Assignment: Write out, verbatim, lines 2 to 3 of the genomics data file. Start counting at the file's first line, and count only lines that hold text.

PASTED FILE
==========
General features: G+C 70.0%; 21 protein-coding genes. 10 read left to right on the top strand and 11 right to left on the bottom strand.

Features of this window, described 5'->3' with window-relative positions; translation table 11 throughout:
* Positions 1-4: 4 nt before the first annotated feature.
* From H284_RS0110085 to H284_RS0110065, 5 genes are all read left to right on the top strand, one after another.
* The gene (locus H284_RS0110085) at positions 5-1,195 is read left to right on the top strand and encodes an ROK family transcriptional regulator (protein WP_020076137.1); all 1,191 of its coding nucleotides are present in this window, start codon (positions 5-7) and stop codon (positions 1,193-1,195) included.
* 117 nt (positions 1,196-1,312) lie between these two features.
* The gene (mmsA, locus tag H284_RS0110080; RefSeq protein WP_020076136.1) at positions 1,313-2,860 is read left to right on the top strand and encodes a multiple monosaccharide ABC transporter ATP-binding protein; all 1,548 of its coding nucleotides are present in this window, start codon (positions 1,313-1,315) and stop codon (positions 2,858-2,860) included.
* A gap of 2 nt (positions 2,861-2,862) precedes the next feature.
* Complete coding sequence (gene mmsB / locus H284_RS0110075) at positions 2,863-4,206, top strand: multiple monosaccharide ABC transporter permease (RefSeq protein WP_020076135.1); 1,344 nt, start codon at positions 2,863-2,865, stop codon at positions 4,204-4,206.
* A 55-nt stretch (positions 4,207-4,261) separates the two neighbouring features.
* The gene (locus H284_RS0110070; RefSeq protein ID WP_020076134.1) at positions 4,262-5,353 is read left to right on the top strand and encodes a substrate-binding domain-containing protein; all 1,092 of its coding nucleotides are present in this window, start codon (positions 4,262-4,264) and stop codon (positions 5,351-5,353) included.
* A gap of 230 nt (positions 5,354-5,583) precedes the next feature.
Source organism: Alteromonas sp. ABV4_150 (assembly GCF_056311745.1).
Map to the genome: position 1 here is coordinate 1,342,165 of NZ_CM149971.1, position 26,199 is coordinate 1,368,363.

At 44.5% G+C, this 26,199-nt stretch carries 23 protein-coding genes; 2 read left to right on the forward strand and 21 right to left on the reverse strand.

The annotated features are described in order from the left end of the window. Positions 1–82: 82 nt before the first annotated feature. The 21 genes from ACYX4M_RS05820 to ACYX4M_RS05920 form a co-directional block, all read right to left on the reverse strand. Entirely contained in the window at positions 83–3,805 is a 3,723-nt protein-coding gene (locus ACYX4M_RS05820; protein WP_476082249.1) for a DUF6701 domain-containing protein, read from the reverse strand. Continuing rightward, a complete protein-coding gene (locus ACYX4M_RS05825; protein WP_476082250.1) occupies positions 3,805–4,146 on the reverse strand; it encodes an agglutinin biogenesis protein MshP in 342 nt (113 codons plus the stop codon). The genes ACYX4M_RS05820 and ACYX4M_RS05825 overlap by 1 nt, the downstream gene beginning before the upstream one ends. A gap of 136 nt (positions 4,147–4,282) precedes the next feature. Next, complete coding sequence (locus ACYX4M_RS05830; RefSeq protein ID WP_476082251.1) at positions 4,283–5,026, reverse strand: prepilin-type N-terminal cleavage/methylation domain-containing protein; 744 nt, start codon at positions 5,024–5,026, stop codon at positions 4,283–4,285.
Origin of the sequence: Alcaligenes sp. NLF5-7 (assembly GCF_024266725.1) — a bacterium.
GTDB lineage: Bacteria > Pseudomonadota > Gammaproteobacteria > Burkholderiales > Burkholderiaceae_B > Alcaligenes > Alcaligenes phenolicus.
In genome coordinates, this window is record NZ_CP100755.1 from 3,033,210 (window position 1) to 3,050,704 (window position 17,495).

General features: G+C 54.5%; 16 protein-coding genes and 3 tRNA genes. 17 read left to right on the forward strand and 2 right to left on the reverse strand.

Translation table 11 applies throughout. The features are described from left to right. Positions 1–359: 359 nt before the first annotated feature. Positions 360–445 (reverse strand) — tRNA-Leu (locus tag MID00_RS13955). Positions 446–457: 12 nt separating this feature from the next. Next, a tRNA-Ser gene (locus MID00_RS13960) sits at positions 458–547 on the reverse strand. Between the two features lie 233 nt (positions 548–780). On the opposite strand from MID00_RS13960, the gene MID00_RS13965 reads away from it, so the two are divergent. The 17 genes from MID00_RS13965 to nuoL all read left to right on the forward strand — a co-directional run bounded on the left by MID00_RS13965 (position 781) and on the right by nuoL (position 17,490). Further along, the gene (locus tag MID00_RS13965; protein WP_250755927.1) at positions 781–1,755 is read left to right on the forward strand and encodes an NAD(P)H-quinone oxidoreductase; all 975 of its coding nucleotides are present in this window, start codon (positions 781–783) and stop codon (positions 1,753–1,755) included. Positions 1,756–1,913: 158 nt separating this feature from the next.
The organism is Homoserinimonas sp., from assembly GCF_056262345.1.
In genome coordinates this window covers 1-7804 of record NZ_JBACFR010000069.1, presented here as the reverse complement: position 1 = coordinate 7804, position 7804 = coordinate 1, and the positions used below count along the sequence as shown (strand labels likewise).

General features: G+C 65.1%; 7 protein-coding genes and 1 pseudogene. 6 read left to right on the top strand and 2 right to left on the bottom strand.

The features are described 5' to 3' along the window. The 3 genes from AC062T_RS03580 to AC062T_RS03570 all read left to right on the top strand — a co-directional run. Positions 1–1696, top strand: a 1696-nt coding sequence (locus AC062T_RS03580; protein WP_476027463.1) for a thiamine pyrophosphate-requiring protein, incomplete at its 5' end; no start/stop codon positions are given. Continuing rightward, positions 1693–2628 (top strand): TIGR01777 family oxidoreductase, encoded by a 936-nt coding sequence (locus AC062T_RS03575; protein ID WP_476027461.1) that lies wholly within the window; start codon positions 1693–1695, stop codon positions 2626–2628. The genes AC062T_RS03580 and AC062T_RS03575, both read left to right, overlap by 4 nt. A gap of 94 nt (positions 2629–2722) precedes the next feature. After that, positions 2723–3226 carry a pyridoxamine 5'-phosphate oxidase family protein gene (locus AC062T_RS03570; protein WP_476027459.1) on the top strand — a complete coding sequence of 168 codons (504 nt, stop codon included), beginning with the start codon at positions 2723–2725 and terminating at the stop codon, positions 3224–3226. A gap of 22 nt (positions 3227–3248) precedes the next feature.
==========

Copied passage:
Features of this window, described 5'->3' with window-relative positions; translation table 11 throughout:
* Positions 1-4: 4 nt before the first annotated feature.